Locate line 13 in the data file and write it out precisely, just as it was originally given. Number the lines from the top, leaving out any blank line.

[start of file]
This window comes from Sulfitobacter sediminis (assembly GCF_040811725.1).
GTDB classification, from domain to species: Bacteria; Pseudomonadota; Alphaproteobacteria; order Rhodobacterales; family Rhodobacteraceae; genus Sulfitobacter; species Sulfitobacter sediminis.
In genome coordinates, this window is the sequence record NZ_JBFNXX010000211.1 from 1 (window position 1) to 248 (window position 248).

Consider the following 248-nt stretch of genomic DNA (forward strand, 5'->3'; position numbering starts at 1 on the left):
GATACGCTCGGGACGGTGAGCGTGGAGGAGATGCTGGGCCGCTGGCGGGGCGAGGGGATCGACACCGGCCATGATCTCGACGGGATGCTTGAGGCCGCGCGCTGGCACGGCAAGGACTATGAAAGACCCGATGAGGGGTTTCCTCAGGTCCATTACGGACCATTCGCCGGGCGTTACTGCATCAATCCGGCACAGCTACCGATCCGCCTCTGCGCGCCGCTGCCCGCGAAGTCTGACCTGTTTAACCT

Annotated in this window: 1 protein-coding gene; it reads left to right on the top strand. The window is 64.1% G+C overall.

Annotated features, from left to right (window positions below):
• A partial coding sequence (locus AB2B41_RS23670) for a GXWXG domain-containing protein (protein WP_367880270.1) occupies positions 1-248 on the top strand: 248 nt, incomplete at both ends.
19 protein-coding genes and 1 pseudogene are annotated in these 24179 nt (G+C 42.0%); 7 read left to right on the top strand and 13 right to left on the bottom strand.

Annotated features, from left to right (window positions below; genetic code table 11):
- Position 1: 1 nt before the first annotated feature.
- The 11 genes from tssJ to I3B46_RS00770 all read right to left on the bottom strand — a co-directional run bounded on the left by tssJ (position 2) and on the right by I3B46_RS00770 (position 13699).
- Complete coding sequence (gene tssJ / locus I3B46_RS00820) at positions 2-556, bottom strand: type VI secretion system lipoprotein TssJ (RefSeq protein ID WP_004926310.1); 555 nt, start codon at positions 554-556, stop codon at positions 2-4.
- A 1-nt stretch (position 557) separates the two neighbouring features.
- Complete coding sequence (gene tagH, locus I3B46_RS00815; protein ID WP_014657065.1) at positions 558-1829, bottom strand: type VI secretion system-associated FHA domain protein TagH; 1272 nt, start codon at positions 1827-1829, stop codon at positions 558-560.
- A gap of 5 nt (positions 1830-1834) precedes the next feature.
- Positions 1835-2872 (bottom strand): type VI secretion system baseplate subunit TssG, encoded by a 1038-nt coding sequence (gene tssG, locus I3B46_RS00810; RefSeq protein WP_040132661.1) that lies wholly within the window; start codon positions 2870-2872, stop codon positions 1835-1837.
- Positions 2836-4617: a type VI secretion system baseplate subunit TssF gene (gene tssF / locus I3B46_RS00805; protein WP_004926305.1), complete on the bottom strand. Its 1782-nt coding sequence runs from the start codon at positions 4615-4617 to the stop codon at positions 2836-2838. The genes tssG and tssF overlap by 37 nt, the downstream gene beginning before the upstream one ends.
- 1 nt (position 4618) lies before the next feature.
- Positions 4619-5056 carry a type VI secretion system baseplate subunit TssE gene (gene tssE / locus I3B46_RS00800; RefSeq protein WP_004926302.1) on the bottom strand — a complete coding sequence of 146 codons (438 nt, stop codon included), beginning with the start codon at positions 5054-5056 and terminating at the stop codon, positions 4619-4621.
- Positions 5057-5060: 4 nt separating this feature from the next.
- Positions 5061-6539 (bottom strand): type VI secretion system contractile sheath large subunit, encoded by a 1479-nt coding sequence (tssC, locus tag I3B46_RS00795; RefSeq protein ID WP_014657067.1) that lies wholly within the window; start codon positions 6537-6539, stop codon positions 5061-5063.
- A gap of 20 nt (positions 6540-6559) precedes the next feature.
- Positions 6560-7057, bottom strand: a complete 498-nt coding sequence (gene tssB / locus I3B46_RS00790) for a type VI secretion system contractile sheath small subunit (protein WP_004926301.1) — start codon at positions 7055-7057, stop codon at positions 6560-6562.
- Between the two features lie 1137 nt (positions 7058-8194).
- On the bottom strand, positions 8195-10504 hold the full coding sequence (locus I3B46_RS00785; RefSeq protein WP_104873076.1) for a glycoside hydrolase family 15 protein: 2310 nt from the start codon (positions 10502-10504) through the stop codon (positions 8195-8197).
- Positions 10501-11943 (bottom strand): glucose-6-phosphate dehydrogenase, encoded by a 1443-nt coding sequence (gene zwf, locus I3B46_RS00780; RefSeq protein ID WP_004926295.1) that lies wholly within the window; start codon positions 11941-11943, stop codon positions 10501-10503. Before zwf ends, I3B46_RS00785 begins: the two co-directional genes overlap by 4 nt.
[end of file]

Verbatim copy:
- Complete coding sequence (gene tssJ / locus I3B46_RS00820) at positions 2-556, bottom strand: type VI secretion system lipoprotein TssJ (RefSeq protein ID WP_004926310.1); 555 nt, start codon at positions 554-556, stop codon at positions 2-4.